The real dirt: Watch for with the invasion of the brown marmorated stink bug

The brown marmorated stink bug is a plant-destroying pest making its way into the area now.The brown marmorated stink bug is a plant-destroying pest making its way into the area now.U.S. Department of AgricultureBe on the lookout for the brown marmorated stink bug, says Emily Symmes, the newly-appointed Butte County Director for UC Cooperative Extension.

Symmes, who earned her Ph.D. in entomology at UC Davis, also covers five Northern California counties as integrated pest management adviser.

In a recent talk given to the Butte County Master Gardeners on the topic of emerging arthropod pests, Symmes provided a great deal of useful information on the stink bug (halyomorpha halys) and stressed the importance of educating community members so they can recognize and prevent the spread of this voracious pest.

There are a large number of stink bugs — all “true bugs” in the order Hemiptera — whose common trait is the piercing-sucking mouth part (stylus) which can do great damage to commercial and ornamental plants.

The brown marmorated stink bug is an equal-opportunity feeder, foraging on up to 300 species of produce, trees, and other vegetation, according to some estimates. Although serious commercial crop damage has been limited to the Eastern U.S., the bug is on the move in California, and could pose a threat to Northern California farmers and ranchers. It may include almonds in its culinary repertoire although problems have not been observed yet.

This pest doesn’t limit itself to the outdoors. Because it likes warm conditions, in late summer and early fall it will seek shelter in the warm cavities between residential home walls, and even in cars. The first brown marmorated stink bug formally identified in Butte County was found crawling on the walls of the enclosed back porch of this writer’s home in July of 2013. A few months later, I spotted one inside my car.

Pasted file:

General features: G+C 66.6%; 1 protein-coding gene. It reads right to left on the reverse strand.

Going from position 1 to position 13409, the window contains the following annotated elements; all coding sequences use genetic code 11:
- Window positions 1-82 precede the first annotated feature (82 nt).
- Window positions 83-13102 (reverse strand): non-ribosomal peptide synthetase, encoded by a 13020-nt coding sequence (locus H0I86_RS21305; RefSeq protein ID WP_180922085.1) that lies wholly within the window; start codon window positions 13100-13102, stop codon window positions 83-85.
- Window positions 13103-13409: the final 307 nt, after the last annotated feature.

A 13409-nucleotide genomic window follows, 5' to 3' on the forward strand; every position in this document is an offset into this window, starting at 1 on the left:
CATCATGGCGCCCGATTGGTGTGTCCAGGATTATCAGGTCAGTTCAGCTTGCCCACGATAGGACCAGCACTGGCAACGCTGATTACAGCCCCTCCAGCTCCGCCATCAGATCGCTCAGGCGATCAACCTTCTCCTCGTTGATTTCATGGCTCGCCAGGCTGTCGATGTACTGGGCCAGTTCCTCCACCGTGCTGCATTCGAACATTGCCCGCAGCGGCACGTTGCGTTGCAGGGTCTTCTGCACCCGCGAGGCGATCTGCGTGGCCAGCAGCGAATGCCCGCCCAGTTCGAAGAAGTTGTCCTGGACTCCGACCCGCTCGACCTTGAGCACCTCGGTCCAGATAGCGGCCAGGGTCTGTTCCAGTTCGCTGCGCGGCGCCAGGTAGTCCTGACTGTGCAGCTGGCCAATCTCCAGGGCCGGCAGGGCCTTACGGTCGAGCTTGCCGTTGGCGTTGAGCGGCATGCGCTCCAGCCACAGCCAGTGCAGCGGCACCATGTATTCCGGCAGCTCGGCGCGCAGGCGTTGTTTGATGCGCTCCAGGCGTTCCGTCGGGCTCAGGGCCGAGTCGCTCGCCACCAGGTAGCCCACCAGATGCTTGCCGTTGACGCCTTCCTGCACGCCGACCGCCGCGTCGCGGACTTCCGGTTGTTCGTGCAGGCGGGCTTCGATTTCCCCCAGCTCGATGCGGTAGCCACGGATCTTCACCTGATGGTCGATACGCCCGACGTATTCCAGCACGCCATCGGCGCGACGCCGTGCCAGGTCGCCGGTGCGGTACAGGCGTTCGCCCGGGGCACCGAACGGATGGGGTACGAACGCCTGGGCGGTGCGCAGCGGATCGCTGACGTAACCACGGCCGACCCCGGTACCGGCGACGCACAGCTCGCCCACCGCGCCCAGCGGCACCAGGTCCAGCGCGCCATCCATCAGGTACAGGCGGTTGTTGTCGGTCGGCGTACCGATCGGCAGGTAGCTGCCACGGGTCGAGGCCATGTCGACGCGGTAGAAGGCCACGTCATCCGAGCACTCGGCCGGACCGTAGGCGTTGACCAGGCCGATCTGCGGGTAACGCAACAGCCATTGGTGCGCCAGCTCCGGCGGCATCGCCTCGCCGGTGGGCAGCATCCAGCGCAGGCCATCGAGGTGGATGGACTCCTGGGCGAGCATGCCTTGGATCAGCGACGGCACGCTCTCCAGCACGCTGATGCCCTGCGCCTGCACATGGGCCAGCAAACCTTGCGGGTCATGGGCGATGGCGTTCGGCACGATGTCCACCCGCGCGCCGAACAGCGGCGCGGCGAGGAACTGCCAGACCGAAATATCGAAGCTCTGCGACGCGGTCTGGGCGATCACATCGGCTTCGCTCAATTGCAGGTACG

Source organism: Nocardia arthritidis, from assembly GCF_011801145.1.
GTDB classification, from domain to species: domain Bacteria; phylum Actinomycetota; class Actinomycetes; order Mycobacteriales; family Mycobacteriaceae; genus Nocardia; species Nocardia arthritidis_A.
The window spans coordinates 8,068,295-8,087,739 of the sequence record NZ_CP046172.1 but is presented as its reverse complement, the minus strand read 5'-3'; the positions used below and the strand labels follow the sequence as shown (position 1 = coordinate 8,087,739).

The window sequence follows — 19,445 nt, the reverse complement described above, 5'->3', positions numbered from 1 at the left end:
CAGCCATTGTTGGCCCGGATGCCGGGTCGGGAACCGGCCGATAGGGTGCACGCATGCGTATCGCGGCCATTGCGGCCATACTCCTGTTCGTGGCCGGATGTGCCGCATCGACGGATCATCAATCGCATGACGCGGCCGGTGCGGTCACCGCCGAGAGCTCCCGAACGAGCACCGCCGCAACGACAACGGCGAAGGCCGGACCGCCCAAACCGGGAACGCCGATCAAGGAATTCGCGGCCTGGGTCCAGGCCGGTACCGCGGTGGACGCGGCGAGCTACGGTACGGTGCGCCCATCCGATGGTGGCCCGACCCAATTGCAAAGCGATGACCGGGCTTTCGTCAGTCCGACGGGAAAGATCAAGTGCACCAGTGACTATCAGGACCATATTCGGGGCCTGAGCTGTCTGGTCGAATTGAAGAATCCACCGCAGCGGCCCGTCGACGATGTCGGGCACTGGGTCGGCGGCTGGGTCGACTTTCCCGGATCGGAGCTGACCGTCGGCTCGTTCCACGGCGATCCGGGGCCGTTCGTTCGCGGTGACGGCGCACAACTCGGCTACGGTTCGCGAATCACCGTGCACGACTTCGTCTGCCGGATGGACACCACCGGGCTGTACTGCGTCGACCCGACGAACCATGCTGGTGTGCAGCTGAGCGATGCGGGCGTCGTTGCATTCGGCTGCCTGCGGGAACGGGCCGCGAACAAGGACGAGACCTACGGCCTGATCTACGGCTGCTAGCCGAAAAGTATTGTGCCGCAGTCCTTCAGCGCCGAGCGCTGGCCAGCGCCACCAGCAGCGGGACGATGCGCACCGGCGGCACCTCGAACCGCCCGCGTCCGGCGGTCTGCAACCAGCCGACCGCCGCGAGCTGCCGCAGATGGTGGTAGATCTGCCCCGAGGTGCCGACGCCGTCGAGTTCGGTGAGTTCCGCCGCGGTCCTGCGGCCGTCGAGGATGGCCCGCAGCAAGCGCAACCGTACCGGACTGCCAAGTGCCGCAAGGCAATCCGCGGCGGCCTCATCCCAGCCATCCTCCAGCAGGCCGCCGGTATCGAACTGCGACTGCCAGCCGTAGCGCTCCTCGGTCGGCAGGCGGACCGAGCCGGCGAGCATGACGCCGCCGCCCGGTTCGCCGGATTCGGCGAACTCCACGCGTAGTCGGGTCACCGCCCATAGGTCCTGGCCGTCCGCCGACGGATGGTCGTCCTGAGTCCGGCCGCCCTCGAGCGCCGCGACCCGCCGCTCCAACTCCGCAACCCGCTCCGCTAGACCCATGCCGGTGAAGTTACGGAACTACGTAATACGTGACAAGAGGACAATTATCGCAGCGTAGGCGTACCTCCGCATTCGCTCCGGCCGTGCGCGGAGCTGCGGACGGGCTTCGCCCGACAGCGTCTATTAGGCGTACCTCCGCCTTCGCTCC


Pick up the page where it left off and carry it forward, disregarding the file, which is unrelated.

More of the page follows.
Resist the urge to smash it: the stink bug earned its colloquial name for a very good reason.

Stowed away on a cargo ship from Asia, the brown marmorated stink bug entered the U.S. in the late ’90s. According to a 2012 article in the Wall Street Journal, the U.S. Department of Agriculture noted that this immigrant pest had spread to 36 states; in 2010 trade groups reported $37 million worth of damage to apple crops alone.

In California a reproducing population was first found in the Los Angeles County areas of Pasadena and San Marino in 2006. The bug has since been detected in many other parts of the state, making its way north to Sacramento and Yuba City by 2013.

During her presentation, Symmes pointed out that home gardeners can be of key assistance in preventing the spread of this exotic, invasive species.


The brown marmorated stink bug exhibits the traditional shield-shaped body of all stink bugs and is five-eighths of an inch long. Distinct white and brown bands on its antennae and legs distinguish it from other stink bugs.

“Marmorated” means streaked or marbled, and the body of this particular stink bug is mottled in shades of brown. It lays barrel-shaped eggs in tidy rows on the underside of leaves; these eggs range in color from white to pale green.

While the number of its life cycles in our area is not known, the bugs are inactive during the colder months, and produce more generations in warmer climates. Please see for identifying specifics about the bug’s five nymphal instar stages before adulthood.


Brown marmorated stink bug nymphs and adults feed on leaf and fruit tissue by injecting digestive enzymes to facilitate nutrient extraction. This feeding results in localized necrotic spots. Direct feeding on developing fruit can lead to severe distortion and in some cases fruit drop.

Stink bugs can also contaminate fruit products. For example, if infested grapevine clusters are pressed for their juice, the bugs will also be crushed, and the juice destroyed.

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